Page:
Open Letter to Arvind Kejriwal

Dear Mr. Kejriwal,

Hope you are doing well. Inspired by the note that you wrote, I thought of dropping you a little one myself. I mean, the nation knows (apologies to Mr. Goswami) your views are pretty firm about how corrupt politics and crony capitalism has spoilt this “sone ki chidiya” nation of ours. You have taken on the very haughty and mighty, through your press conferences, revealing things that could not be revealed earlier, as there was no proof of them, before or now. While, going through your recent letter, I was impressed by your sheer concern about the nation, and its resources, and how it needs be saved at all costs. But then a sudden thought stuck me, a rather jarring one, and I thought I will ask you for an explanation, through your preferred route, an open letter.ArvindKejriwal2

The thing that concerns me is your silence on how bureaucracy (more so the corrupt one) has been one of the biggest bane of this nation. You have been unusually silent sir, on how cronyism and corruption is rampant in Indian bureaucracy. While there are but some 500 odd political leaders, and a few thousands MLAs. The bureaucracy is just around a  million strong and growing, and yes, in terms of corruption index they are no less above the board when compared to say a politician, or a business person. In fact, come to think of it, they are indeed more dangerous, I mean, you don’t have an idea of how much are these babus making, till one day there is an IT raid, and crores of cash, jewelery and property pop up. The corrupt bureaucracy is like a termite that is not on your face, but hollowing the insides. Ironically, Transparency International whose non-existent report you quoted, has apparently stated in one of its real reports that 62% of Indians have paid a bribe to get a job done at public office. There’s also some survey from 2009 that states that Indian bureaucracy is not only one of the least efficient but also one of the most corrupt among Asian nations. Continue reading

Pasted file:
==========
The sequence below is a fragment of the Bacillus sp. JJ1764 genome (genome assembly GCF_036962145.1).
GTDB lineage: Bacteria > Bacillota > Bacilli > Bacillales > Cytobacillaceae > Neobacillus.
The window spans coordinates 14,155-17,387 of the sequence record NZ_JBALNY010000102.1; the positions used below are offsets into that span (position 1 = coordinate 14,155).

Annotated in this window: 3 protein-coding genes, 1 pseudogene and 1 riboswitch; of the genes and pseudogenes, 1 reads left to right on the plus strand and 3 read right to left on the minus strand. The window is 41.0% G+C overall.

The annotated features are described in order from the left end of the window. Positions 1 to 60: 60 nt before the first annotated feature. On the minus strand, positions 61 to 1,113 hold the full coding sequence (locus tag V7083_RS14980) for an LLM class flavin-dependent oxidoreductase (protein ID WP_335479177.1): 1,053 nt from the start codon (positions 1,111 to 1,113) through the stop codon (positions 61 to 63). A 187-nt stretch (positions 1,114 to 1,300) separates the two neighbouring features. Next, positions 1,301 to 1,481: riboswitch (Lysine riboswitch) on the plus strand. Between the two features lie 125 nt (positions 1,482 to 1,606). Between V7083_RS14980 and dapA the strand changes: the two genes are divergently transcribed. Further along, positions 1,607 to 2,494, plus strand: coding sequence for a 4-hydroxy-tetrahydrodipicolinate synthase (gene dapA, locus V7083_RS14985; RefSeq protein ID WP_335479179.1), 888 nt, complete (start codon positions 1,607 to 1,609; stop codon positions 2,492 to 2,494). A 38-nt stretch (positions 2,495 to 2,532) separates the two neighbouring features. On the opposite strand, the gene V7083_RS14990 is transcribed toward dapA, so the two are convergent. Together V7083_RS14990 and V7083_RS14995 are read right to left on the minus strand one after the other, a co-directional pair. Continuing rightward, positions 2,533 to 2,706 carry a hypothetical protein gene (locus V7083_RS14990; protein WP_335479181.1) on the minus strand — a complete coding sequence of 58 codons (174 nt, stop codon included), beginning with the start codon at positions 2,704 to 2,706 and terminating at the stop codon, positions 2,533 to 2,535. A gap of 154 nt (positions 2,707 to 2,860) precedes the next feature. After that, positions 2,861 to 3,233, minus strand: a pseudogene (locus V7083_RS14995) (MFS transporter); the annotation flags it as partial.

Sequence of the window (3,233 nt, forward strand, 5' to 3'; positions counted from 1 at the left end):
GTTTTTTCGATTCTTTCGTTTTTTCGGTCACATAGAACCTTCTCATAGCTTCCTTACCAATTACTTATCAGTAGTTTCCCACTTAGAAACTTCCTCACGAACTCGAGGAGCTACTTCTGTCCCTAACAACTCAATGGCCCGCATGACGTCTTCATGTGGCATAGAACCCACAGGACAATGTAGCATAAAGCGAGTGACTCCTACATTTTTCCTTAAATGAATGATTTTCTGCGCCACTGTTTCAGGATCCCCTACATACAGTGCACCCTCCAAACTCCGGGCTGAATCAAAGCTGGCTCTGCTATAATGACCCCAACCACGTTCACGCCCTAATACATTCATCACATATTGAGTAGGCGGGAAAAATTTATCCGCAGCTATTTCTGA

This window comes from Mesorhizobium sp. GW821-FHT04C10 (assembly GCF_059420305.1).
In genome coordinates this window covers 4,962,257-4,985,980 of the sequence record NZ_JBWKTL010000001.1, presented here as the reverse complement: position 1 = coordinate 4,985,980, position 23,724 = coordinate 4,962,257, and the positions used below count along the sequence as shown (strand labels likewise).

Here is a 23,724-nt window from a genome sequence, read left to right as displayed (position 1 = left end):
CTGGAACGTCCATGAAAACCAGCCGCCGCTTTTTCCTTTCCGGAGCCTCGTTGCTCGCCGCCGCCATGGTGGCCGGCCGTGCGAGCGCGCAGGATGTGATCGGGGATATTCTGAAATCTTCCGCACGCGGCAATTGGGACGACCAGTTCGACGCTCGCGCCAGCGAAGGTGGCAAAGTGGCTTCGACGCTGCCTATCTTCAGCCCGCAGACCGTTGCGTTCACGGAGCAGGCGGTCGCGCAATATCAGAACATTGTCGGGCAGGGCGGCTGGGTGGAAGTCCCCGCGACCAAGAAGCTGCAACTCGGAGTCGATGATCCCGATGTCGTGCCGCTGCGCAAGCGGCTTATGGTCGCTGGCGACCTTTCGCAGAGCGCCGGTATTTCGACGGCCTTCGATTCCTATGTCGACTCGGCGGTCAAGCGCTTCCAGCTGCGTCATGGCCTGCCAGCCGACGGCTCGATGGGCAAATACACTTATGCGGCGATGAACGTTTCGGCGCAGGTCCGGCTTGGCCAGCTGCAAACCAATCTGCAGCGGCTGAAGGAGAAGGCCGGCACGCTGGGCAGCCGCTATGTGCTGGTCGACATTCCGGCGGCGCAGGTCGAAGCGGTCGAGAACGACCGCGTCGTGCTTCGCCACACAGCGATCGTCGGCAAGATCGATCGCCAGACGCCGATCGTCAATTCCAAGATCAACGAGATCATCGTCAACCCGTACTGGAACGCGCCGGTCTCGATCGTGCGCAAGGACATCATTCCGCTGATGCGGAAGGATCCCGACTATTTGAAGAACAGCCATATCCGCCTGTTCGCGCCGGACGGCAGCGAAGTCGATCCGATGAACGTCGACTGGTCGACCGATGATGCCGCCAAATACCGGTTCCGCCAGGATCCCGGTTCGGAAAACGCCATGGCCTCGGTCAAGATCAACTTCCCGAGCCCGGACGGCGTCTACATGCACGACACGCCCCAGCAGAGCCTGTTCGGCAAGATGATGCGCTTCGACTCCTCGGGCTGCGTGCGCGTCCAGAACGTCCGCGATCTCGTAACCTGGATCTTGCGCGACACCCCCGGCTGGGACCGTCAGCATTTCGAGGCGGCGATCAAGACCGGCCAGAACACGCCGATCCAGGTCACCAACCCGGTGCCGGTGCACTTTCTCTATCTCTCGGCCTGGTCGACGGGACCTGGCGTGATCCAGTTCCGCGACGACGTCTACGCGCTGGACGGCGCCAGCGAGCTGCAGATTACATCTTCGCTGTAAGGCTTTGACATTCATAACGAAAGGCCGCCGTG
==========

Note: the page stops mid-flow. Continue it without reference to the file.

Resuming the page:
The Legacy of Sultan Manmohan Singh Tughlaq

Time is a rather malleable entity, unpredictable and quite unfathomable. Linear it is, say many, like a fabric all meshed up, say few, heavy like gravity, like a quasar, multi-dimensional, ephemeral, unreal, say the rest. The passage of time, quantified by the circular rotation of two sinewy arms on our clocks, is meant to signify a sort of permanence, a moment that is lost or gone, ceases to exist. There’s nothing that one can do to bring it back, lost in the ever-infinite sea of eternity. Past is past, and present is present, and never the twain shall meet, is good a testament, that could have well been etched in stone on that tablets that were forged at Mount Sinai.

And yet for all its permanence, time sometimes also seems permeable, like a sponge or something. The little circles on one side forming a connection to another side. The connections are unmistakable, inescapable. And while the recorded history of our species only stretches a couple of thousand years, even in this short period we have seen events taking shape in different time, different climate, mirroring each other in a very strange ethereal manner. Separated by a vast ocean of time, yet, these events seem like some sort of cosmic clones of each other. History (which is a product of time) indeed has a very uncanny knack of repeating itself.

To give you an idea, lets flashback to 14th century India, much long before the very idea of India even firuzexisted. The precise time on the dial is set to sometime in the latter half of the century, somewhere say 1380s AD. The place is Firozabad, not very far from modern-day Delhi, and it’s the reign of Malik Feroze ibn Malik Rajab or more renowned as Sultan Feroze Shah Tughlaq. The Sultan is a septuagenarian man, lording over a dominion that is much weaker and lesser than what his pre-decessor had bequeathed to him. He is a sort of weakling, little in control of things around him. He had succeeded the strong-willed and maverick Sultan Muhammad bin Tughluq, who was most famous for his decree to shift the capital from Delhi to Daulatabad or his experiments with token currency that failed spectacularly. But unlike his predecessor, Feroze Shah Tughlaq was a softie, or a little more of fruitcake. When he took over in 1351, the empire was vast but in a mess. There was much confusion as Muhammad bin Tughluq had died without an heir, and in the ensuing unrest, Feroze was enthroned as the new sultan. Continue reading